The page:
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    Ok update from the BSI perspective. The 2008 BSI uses all surface mounted components (SMD) which I don't have the eye sight to work on and replace. Just tracking down someone that has these skills.

    As far as I can tell the BSI's actual design has not changed its just the components are getting smaller! !

    Dave leave it with me I'll tracked down the components and tech to do the work....so exciting finding a better solution than replacing BSI, ECU, keys, new coding, programming and dealer headaches.




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    I don't have the eye sight to work on
    Get yourself a big table magnifier and couple of 7 watt daylight led mirror back lamps.

    I can successfully work on SMT electronics with this rig and my eyes are far from pristine.

    You will need a reflow system with a vacuum pump to remove solder. Solder wick and solder suckers don't work well on SMT.

    You can end up with the component being desoldered inside solder sucker
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  20. #20
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    Thanks Dimi, not sure what I would have done without your guidance on this one.

    Quote Originally Posted by dimistyle View Post
    Ok update from the BSI perspective. The 2008 BSI uses all surface mounted components (SMD) which I don't have the eye sight to work on and replace. Just tracking down someone that has these skills.

    As far as I can tell the BSI's actual design has not changed its just the components are getting smaller! !

    Dave leave it with me I'll tracked down the components and tech to do the work....so exciting finding a better solution than replacing BSI, ECU, keys, new coding, programming and dealer headaches.




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  21. #21
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    Quote Originally Posted by robmac View Post
    You will need a reflow system with a vacuum pump to remove solder. Solder wick and solder suckers don't work well on SMT.

    You can end up with the component being desoldered inside solder sucker
    Alternatively:
    https://youtu.be/tlSY1uaw0GA
    or my personal preference:
    https://youtu.be/dCUSwADP6DE

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    Quote Originally Posted by UNM View Post
    Alternatively:
    https://youtu.be/tlSY1uaw0GA
    or my personal preference:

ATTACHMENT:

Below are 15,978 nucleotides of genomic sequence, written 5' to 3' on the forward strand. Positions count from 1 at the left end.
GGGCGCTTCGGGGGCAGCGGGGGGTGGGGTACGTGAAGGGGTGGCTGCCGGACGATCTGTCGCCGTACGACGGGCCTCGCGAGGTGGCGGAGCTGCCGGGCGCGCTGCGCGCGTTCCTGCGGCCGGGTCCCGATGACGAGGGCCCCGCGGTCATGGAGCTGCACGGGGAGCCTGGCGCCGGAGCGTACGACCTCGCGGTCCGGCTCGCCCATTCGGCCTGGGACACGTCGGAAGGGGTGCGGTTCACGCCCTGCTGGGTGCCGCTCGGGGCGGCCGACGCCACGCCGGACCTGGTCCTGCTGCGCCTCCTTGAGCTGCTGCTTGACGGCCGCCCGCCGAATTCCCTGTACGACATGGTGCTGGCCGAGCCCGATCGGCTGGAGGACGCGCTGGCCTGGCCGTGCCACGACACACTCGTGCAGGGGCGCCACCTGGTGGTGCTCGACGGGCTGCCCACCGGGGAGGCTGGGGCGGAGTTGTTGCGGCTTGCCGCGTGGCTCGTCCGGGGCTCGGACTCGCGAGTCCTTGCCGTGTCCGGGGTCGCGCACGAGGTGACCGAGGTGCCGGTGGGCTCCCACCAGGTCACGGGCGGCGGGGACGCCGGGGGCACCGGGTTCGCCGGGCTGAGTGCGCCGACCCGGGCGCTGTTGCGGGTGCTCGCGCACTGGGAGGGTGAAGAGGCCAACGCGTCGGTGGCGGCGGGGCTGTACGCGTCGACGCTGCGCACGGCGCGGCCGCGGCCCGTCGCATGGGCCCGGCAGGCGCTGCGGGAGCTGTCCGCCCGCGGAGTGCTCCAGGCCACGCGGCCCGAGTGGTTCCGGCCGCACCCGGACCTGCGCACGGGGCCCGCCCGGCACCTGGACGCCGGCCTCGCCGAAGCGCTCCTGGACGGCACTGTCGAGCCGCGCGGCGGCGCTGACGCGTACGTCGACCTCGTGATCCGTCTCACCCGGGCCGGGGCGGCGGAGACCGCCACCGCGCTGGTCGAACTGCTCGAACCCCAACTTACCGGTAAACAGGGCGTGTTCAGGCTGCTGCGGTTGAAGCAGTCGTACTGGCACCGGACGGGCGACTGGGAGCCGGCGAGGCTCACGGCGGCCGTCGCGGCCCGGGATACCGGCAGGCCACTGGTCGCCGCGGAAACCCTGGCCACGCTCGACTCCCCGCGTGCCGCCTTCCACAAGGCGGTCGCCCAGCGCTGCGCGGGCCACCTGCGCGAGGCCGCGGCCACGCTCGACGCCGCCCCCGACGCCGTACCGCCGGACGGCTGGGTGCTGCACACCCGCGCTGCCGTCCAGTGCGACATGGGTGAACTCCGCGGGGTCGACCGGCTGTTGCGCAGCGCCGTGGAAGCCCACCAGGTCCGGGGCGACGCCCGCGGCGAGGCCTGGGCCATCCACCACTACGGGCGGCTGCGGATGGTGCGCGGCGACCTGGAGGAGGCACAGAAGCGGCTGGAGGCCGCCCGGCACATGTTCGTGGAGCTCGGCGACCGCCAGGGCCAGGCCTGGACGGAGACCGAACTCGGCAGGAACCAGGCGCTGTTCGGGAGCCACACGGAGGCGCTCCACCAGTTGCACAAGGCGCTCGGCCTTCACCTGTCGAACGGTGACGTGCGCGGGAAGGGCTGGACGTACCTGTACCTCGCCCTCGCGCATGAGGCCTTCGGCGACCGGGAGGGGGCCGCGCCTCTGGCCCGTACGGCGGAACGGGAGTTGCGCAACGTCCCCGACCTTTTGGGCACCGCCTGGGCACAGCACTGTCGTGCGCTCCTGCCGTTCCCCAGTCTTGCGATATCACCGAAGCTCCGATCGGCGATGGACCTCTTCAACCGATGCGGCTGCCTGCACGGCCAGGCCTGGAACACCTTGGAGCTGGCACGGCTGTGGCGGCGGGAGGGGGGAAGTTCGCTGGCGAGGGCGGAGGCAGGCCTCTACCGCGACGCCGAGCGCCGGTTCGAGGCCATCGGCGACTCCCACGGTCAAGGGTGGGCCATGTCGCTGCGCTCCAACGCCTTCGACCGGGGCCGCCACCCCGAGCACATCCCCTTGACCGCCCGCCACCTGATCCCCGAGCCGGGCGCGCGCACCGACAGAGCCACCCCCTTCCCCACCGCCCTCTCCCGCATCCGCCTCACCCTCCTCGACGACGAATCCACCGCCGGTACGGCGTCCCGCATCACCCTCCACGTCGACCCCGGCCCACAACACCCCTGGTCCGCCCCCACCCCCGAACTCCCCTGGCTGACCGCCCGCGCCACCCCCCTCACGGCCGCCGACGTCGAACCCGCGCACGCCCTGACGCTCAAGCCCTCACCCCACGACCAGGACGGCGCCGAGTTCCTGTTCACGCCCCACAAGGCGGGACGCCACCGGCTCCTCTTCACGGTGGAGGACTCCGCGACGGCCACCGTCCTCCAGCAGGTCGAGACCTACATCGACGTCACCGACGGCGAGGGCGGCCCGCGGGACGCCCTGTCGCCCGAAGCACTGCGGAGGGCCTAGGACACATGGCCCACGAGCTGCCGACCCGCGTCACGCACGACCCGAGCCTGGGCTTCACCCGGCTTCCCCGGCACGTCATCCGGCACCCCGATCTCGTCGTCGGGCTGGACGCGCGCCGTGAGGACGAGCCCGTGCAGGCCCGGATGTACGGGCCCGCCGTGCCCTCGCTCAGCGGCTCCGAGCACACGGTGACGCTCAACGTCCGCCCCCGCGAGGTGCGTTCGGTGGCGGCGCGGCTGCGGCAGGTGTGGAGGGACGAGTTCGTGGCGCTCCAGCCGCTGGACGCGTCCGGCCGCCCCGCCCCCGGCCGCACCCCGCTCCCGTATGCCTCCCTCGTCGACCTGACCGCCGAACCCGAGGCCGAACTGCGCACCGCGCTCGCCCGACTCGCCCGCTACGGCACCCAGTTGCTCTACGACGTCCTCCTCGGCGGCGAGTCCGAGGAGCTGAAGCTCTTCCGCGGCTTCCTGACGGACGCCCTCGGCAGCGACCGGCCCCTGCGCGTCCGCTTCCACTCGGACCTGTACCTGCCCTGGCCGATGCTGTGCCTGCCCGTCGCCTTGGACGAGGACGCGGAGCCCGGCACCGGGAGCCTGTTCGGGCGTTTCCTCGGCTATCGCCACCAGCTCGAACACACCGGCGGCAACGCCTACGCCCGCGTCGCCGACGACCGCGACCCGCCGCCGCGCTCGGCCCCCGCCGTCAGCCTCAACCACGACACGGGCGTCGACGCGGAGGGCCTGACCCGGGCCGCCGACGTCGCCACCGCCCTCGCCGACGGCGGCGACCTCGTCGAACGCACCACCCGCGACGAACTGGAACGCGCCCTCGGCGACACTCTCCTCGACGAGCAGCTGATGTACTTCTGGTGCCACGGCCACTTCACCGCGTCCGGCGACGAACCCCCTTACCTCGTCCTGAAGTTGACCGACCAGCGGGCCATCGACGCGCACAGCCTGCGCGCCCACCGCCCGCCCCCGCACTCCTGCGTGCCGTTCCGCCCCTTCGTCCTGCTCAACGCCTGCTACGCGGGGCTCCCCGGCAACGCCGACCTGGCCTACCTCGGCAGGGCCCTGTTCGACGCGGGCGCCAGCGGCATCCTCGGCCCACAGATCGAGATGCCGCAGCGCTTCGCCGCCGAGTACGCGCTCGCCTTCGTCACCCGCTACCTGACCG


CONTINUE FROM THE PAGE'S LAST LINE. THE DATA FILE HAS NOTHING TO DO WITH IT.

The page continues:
https://youtu.be/dCUSwADP6DE
    Anything is possible if you want to do things the "difficult" way.

    And for $150 my reflow system has made the task of servicing and reworking SMT as easy as working with old time discrete components.

    I guess it depends how much you value your time and convenience.
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    Quote Originally Posted by robmac View Post

    I guess it depends how much you value your time and convenience.
    And of course how often you are likely to do such work.

    $150 would be too much investment for the single $6 component I needed to replace a couple months back.
    If I was doing it on a regular basis. Heck yes.

  24. #24
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    Quote Originally Posted by UNM View Post
    And of course how often you are likely to do such work.

    $150 would be too much investment for the single $6 component I needed to replace a couple months back.
    If I was doing it on a regular basis. Heck yes.
    A $6 smt component ? The entire circuit board is usually worth less than that.

    I do some homebrew projects and most are SMT these days. After trying toothpicks, too big soldering irons and conventional tools, I took the leap and purchased a reflow station.

    It was a good move.
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    Quote Originally Posted by robmac View Post
    A $6 smt component ? The entire circuit board is usually worth less than that.
    It was a friends induction cooktop controller. new board around $160 from Stokes. The chip was a rather unusual PWM controller (only available from RS in a multi pack). Turned out the IC wasn't faulty after all, it was just a resistor that I missed. C'est la vie